Our D.C. Bureau Delay allows for FBI probe
WASHINGTON — Democrats breathed a little easier Friday after Republicans agreed to Arizona Republican Sen. Jeff Flake’s demand for a week-long delay in Senate confirmation of Supreme Court nominee Brett Kavanaugh, giving the FBI time to investigate allegations of sexual abuse.
But the breathing room in the Democrats’ months-long effort to defeat Kavanaugh may be short lived. An FBI probe that proves inconclusive could give Senate Republican leaders space to push forward on Kavanaugh’s confirmation.
Without an FBI-uncovered smoking gun, Republicans could argue they bent over backward to permit testimony from Kavanaugh’s main accuser, Christine Blasey Ford, as well as ordering up the investigation Democrats demanded — one that GOP senators had previously rejected as unnecessary.
But short-lived or not, Sen. Richard Blumenthal, D-Conn., a Judiciary Committee member who questioned both Ford and Kavanaugh at Thursday’s epic hearing, said Friday that the FBI probe may be the last and best chance to get at the truth.
“I’m dealing with this one day at a time,” Blumenthal said after the committee voted 11-10 along party lines to pass the Kavanaugh nomination to the Senate floor with the understanding that a confirmation vote would be delayed a week.
That gives the FBI time to investigate allegations from Ford and two other women, including former Yale classmate and ex-Shelton resident Deborah Ramirez, that Kavanaugh was sexually abusive.
“The test will be whether the investigation is real and penetrating and complete,” said Blumenthal. “I have some hope and perhaps confidence that the FBI will consider its professional integrity on line and won’t settle for a half-baked investigation. I’m not going to speculate on what happens if the FBI fails.”
Since allegations by Ford and the two other women surfaced earlier this month, Blumenthal and other Democrats have been calling for a delay in a confirmation vote for the 53-year-old conservative D.C. appeals court judge until an FBI probe takes place.
Senate Judiciary Committee Chairman Sen. Charles Grassley, R-Iowa, had insisted that an FBI probe was unnecessary because agents do little more than take witness statements, which committee staffers had essentially done already.
In often-belligerent testimony Thursday, Kavanaugh himself said he’d been subjected to numerous FBI background checks as a Supreme Court nominee, an appeals court nominee, and before that a staffer in the White House of George W. Bush.
And, he added, none of the potential witnesses named by Ford could corroborate her account of having been at a gathering in 1982 where Kavanaugh allegedly groped her and stifled her screams. He cited Leland Keyser, a close friend of Ford at the time, as stating that she does not remember such a gathering and has never met Kavanaugh.
But Keyser said in an interview with the Washington Post that while she doesn’t remember the incident, she believes Ford’s account.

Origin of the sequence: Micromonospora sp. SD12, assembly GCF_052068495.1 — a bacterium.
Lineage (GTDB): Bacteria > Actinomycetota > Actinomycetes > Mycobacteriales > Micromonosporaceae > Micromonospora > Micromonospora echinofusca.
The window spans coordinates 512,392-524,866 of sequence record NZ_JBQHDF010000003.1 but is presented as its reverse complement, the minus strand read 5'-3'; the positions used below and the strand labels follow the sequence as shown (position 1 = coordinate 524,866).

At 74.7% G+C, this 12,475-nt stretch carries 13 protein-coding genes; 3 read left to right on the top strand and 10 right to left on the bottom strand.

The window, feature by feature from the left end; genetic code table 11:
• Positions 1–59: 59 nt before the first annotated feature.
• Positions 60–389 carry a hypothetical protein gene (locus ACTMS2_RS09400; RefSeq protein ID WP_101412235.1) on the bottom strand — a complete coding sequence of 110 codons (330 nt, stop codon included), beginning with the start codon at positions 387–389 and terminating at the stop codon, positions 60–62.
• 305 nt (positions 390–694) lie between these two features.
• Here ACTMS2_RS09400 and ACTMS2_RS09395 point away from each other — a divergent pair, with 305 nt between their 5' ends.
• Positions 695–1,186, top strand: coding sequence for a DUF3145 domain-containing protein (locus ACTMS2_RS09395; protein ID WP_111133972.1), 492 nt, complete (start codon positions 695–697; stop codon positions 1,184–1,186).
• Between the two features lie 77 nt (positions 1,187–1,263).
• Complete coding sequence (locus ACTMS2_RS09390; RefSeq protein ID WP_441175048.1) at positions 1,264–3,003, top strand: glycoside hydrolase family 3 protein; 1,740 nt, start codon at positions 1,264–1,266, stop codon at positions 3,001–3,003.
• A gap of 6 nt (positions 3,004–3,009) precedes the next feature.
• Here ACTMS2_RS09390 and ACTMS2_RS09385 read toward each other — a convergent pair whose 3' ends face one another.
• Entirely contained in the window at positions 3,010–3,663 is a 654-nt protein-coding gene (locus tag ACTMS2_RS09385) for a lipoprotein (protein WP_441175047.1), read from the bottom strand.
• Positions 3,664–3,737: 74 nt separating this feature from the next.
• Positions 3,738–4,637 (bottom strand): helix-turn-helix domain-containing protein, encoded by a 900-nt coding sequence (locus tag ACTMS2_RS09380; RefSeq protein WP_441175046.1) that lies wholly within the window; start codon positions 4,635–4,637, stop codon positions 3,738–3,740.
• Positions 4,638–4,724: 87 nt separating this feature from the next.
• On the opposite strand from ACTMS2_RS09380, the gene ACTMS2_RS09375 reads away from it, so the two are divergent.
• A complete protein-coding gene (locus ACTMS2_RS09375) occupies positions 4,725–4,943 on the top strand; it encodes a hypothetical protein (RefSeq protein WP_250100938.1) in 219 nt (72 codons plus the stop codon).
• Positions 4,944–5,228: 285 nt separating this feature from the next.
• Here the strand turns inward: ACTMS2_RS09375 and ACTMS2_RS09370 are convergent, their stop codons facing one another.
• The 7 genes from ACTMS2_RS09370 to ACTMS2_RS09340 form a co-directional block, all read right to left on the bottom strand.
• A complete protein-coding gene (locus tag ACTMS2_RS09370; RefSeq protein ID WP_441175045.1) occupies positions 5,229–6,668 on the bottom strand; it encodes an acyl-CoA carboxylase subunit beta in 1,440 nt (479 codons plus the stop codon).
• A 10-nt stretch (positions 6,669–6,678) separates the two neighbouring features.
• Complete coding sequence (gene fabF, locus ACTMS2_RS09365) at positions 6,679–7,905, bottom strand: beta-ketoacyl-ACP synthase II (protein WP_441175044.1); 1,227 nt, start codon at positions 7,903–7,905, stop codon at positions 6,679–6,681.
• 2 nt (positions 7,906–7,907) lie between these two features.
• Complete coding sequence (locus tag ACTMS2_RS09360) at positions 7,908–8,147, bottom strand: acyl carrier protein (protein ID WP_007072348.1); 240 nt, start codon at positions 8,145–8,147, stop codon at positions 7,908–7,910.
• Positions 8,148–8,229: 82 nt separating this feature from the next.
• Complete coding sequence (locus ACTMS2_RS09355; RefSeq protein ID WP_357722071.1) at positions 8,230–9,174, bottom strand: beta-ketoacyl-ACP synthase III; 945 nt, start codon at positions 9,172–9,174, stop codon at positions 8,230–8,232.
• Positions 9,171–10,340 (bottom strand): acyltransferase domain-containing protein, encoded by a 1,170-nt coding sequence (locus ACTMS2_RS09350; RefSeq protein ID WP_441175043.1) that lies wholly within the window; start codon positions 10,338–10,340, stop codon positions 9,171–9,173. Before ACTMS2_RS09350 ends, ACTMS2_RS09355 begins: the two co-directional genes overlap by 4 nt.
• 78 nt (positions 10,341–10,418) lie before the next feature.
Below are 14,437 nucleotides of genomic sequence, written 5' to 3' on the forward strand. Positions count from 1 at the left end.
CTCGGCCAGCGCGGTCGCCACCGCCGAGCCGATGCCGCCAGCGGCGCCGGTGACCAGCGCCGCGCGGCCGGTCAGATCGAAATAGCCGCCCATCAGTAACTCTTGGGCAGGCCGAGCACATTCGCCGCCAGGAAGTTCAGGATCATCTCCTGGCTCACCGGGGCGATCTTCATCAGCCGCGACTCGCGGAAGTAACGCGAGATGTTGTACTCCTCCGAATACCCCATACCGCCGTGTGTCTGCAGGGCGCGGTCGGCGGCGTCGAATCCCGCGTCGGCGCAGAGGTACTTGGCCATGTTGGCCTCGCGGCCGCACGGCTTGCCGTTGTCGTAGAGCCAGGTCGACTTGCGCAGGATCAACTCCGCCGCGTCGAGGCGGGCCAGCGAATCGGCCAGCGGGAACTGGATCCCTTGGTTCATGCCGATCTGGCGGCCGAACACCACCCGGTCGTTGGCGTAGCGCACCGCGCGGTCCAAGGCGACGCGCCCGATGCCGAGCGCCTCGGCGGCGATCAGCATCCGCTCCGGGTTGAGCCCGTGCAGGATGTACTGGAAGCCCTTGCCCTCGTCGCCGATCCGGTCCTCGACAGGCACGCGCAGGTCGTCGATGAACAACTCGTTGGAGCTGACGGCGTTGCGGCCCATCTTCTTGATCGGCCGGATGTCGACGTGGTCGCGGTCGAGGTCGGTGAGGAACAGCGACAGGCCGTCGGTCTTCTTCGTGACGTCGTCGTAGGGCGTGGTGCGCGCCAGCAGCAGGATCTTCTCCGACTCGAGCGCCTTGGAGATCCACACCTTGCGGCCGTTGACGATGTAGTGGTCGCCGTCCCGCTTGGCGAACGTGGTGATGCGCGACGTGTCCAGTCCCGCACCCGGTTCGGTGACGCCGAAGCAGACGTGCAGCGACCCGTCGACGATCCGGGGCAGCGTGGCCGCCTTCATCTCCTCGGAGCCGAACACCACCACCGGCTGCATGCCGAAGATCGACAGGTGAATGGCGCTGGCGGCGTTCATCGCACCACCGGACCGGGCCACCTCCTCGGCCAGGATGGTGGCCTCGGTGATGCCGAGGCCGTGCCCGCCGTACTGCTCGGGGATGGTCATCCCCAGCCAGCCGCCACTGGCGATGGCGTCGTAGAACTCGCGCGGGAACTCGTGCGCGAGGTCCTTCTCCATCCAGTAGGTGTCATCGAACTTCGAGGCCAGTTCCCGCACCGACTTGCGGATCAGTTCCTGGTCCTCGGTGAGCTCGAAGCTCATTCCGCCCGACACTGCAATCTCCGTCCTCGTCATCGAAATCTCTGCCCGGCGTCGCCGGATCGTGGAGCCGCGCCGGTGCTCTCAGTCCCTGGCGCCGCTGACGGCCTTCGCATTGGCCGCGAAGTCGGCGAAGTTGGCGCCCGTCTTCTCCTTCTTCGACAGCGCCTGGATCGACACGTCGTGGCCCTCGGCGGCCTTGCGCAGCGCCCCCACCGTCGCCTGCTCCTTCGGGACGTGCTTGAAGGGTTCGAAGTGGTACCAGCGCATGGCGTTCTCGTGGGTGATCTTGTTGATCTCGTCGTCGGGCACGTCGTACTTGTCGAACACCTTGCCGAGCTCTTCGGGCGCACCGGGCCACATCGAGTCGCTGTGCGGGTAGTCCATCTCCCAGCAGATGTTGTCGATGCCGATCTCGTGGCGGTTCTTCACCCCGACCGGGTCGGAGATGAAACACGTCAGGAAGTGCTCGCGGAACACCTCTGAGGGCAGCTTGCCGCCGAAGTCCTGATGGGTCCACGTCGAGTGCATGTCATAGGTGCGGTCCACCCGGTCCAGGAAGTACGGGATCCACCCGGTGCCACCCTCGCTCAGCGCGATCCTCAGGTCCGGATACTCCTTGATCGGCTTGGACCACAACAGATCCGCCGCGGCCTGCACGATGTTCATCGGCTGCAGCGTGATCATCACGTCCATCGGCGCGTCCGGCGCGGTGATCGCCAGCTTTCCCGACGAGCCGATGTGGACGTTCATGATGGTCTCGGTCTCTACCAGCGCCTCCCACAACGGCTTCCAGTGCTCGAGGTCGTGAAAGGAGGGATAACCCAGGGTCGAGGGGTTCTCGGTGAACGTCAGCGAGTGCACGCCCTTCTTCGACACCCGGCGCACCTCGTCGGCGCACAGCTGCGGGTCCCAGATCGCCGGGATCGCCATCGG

The surprise switch by Flake, at the Judiciary Committee came hours after he was reported to be voting “yes” in the committee to approve the Kavanaugh nomination and pass it to the Senate floor. Blumenthal and other Democrats had been looking at Flake as a possible defector because of his moderate record, his decision not to seek re-election this year, and his frequent public battles with President Trump.
On Friday, Flake encountered a distraught woman in a Senate office elevator — a moment captured by TV cameras that soon went viral.
Judiciary members including Blumenthal gathered at a committee meeting that appeared to be little more than a formality aimed at passing along the Kavanaugh nomination with a favorable recommendation.
Instead, it broke down into spectacle of senators appearing at the dais, exiting, and then reappearing again as negotiations ensued backstage.
With the committee divided 11-10 in favor of the GOP minority, Republicans had little choice but to acquiesce in Flake’s demand for a week-long delay in a Senate floor vote to give the FBI time to investigate the allegations.
“Senator Flake has made very clear — and I appreciate it — that he wants to know more,” Blumenthal told reporters after the meeting adjourned. “And he believes this delay is the responsible step to take.”
Kavanaugh’s fate could well be in the hands of four undecided senators whose votes could tip the balance either way — Sens. Susan Collins, R-Maine; Lisa Murkowski, R-Alaska; Heidi Heitkamp, D-N.D.; and Joe Manchin, D-W.Va.
Later on Friday, President Donald Trump himself authorized such an investigation. And the White House released a statement from Kavanaugh pledging that he would go along with the decision to delay confirmation.
At the dramatic Thursday hearing, Kavanaugh said, “I answered questions under oath about every topic the Senators and their counsel asked me. I’ve done everything they have requested and will continue to cooperate.”
An unusually subdued Trump told reporters at the White House that while he continues to have faith in Kavanaugh, he too would go along with the delay and the probe.
“I’m going to let the Senate handle that,” he said. “They’ll make their decisions.”
Asked whether he was considering a replacement should Kavanaugh falter, Trump replied: “Not even a little bit.”